BPR: In the past few decades, do you believe that the industry has become more diverse?

HT:​ The data would not say that it has. I can go back a decade and say that the biotech industry, from the example of gender diversity, we start at about 50% to 50%. But, as you go each step up in the organization in terms of leadership, senior manager, to director, to senior director, we see a fall off in the number of women who are making it to those senior positions.

In biotech overall, it’s quite balanced, but it’s in leadership in biotech that we see an absence in diversity – that’s gender diversity, it’s racial diversity, it’s LGBTQ diversity, and that’s why BIO is so focused on changing the numbers. Currently today, gender diversity is 25% in the C-Suite and functional leadership, but our goal is to increase this, with the toolkit, to 50% by 2025.

There are many studies that try to identify why we are losing diversity as people advance to leadership positions. Some of it is that people self-select, they don’t want to move into leadership positions.

We also know that there are some unconscious biases that get in the way of diverse candidates being considered in the same way as the non-diverse candidates. The toolkit provides training for awareness of that unconscious bias affecting people’s selection choice.

BPR: What are the key areas to improve upon?

HT:​ Talent management, to me, is one of the most important things. Within the pharmaceutical industry, it's pretty common that twice a year you meet and discuss all the talent in the organization to say: “Are they developing at the pace they want? What is their pathway for the next five years? What kind of roles do we give them to broaden and allow them to grow as leaders or functional leaders?”​ That is the core to make sure that you are not having that unconscious bias creep in and you end up with an overrepresentation of non-diverse candidates.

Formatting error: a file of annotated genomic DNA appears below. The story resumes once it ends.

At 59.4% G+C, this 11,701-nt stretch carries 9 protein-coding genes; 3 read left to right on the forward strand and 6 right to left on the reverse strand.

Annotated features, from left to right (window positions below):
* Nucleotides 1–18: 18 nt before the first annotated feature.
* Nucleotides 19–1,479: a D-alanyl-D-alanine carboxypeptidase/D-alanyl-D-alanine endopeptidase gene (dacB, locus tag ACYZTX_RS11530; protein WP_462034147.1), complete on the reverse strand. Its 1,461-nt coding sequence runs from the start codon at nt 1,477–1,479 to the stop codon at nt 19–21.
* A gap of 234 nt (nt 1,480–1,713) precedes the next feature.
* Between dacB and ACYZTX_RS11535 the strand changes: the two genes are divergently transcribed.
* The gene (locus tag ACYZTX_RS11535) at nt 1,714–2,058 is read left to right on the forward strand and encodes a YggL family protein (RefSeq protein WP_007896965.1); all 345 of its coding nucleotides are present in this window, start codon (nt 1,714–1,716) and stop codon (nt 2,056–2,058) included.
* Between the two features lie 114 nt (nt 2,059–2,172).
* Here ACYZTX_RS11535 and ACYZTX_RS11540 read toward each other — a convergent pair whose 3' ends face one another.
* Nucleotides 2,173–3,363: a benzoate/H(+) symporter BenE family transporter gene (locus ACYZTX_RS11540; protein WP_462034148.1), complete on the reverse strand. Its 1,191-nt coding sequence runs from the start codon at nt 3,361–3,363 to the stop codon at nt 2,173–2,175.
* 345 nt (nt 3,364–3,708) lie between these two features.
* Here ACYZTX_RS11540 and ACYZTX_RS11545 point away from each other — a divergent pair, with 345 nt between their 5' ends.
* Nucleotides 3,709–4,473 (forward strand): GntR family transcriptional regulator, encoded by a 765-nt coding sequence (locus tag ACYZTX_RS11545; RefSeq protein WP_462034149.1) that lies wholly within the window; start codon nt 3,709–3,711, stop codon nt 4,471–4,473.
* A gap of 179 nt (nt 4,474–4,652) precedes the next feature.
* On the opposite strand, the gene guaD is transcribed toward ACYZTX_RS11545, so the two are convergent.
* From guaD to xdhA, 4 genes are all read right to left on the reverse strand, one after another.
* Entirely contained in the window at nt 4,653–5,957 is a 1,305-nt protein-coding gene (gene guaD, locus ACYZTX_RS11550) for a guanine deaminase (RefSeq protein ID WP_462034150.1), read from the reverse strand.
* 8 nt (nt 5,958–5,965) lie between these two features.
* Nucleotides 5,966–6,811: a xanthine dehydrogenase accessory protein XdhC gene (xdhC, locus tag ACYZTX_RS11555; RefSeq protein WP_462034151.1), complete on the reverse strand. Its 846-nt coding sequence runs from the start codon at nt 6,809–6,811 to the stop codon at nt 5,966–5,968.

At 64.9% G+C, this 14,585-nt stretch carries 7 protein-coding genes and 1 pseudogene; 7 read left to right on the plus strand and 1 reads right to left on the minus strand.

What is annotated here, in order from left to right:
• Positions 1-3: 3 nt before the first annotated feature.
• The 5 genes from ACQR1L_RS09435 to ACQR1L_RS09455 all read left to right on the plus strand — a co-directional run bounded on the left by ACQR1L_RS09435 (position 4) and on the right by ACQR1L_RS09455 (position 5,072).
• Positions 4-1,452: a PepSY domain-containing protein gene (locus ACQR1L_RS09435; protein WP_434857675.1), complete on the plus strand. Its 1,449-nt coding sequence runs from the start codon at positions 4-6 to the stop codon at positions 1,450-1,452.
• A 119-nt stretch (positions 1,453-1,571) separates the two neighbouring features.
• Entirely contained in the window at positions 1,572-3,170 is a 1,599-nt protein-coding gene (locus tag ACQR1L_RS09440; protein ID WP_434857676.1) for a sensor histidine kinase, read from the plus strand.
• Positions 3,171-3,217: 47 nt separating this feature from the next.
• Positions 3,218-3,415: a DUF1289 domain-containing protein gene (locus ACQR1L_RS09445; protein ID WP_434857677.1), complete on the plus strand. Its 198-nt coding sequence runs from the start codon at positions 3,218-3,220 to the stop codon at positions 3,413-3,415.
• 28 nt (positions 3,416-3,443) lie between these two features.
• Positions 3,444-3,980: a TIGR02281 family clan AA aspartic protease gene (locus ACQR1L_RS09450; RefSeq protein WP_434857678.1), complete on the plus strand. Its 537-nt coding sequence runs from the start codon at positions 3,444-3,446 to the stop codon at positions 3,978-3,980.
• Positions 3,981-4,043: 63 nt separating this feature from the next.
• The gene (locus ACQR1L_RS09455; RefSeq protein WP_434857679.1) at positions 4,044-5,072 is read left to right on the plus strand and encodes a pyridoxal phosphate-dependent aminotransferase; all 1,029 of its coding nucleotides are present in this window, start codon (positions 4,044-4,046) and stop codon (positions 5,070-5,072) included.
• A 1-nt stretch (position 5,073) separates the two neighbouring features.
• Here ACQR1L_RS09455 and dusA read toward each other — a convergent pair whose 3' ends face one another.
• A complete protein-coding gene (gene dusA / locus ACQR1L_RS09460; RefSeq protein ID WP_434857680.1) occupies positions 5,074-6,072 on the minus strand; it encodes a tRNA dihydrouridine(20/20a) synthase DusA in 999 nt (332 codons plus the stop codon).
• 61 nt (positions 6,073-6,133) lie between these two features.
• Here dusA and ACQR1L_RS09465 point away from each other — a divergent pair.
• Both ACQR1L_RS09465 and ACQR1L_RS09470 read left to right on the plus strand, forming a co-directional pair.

You’ll hear things like, “She’s just had a baby, she won’t want to move or want a promotion,” or “Her husband just got a great job, she’s not going to want to move.”​ That’s the bias that prevents people from receiving an equal opportunity.

Talent management allows you a systematic way to make sure that nobody is bringing in that unconscious bias.

BPR: Overall, is the biotech industry interested in this type of inclusion? Has there been any pushback?

HT:​ Since I’ve taken over as the head of the WDDI committee, there has definitely been a great deal of interest in inclusion and diversity.

What we sometimes see is CEOs saying, “‘I totally support it and I’m doing fine,”​ but if they go back and look at their metrics, they might be surprised that there is not as much diverse representation. There are so many studies that show diversity drives company innovation and company performance, and many CEOs I speak to completely understand that.

A bit of pushback I’ve gotten is the idea that “I just can’t find qualified candidates for the board”​ and that was the genesis of the board list. We have approximately 50 resumes in our board list that are wonderfully diverse candidates, by all the dimensions discussed, who have fabulous experience and who would be useful board members, but who are not part of the go-to networks for boards.

Often boards start by asking board members, “Who do you know?”​ That’s what we’re finding is that many of these diverse candidates are not part of the current network, so by creating the board list, we’ve created this virtual network that any CEO or board member can access.

It's filling those candidate slates with a broader array of diverse candidates that is our whole goal with the board list and I believe, just based on feedback and the number of inquiries I get on this, that there is a huge passion for this in biotech.

They’re embracing it and, frankly, there’s no excuse to not have diverse candidate pools anymore.

Helen Torley serves as president and CEO of Halozyme as well as being a member of their board of directors. Prior to her role at Halozyme, she was the executive VP and chief commercial officer for Onyx Pharmaceuticals. Torley is also a member of the board of directors for Quest Diagnostics and of the Health Section Governing Board of BIO.